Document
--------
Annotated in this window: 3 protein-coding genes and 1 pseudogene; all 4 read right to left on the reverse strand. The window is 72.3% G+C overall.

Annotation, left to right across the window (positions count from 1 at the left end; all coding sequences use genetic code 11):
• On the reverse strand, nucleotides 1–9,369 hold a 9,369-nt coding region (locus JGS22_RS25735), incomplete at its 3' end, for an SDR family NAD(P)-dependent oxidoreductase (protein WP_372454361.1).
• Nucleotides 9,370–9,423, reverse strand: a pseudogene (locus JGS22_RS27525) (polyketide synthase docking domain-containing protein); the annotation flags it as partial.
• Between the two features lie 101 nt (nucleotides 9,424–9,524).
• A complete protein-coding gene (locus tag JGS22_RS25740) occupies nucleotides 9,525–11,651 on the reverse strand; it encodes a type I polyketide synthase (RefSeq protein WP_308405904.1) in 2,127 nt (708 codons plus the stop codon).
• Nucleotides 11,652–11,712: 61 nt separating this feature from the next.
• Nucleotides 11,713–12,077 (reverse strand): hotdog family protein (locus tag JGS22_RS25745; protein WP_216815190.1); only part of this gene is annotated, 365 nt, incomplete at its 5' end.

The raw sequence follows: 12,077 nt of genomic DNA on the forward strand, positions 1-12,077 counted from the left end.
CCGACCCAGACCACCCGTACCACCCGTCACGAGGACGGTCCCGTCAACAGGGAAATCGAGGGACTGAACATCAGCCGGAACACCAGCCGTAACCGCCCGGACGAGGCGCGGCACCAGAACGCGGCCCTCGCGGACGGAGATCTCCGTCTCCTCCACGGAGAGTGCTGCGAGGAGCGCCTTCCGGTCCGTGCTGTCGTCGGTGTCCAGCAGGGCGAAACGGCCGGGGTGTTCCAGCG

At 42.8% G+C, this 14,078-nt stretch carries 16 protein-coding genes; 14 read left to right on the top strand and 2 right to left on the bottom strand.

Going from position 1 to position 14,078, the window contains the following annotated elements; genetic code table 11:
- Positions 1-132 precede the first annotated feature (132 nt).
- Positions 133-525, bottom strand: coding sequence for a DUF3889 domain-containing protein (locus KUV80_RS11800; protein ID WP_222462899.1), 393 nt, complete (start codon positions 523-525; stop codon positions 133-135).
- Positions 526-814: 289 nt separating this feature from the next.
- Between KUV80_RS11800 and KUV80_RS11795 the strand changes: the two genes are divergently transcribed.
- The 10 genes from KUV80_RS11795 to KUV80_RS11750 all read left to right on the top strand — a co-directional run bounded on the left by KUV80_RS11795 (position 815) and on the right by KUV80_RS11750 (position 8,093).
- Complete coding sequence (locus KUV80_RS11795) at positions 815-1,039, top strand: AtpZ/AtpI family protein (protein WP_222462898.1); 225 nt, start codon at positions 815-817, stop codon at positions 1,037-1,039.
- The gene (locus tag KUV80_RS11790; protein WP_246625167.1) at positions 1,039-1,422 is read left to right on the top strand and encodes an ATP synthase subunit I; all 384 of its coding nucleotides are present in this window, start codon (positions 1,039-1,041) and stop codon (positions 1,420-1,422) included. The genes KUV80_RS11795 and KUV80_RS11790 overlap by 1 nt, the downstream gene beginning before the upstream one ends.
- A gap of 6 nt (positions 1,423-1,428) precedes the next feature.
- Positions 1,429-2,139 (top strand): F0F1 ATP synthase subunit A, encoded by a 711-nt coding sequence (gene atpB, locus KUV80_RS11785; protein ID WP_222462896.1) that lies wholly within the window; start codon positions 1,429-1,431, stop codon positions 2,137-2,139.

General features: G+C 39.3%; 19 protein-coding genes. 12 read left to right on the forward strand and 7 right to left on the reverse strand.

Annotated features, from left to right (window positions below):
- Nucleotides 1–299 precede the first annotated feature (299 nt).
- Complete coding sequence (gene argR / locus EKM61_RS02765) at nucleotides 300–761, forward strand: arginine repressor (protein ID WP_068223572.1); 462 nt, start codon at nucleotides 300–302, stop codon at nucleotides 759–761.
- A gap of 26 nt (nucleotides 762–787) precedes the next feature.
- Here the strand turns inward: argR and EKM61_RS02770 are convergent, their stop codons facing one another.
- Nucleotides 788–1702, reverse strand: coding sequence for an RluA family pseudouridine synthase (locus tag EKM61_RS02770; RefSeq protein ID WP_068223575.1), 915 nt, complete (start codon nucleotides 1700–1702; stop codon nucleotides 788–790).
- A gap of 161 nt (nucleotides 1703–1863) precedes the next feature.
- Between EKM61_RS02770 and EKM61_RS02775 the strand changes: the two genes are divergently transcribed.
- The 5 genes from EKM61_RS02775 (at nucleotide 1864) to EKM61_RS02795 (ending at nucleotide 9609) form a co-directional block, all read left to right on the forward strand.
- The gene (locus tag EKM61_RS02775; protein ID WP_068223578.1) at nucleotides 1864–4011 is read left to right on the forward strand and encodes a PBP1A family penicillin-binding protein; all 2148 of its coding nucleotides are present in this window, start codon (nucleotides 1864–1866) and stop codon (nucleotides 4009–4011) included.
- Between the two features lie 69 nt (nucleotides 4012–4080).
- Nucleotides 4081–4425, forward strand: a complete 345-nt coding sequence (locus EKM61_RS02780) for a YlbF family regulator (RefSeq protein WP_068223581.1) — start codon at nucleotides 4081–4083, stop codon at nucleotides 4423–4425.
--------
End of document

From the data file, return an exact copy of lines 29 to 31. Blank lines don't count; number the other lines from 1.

- A gap of 161 nt (nucleotides 1703–1863) precedes the next feature.
- Between EKM61_RS02770 and EKM61_RS02775 the strand changes: the two genes are divergently transcribed.
- The 5 genes from EKM61_RS02775 (at nucleotide 1864) to EKM61_RS02795 (ending at nucleotide 9609) form a co-directional block, all read left to right on the forward strand.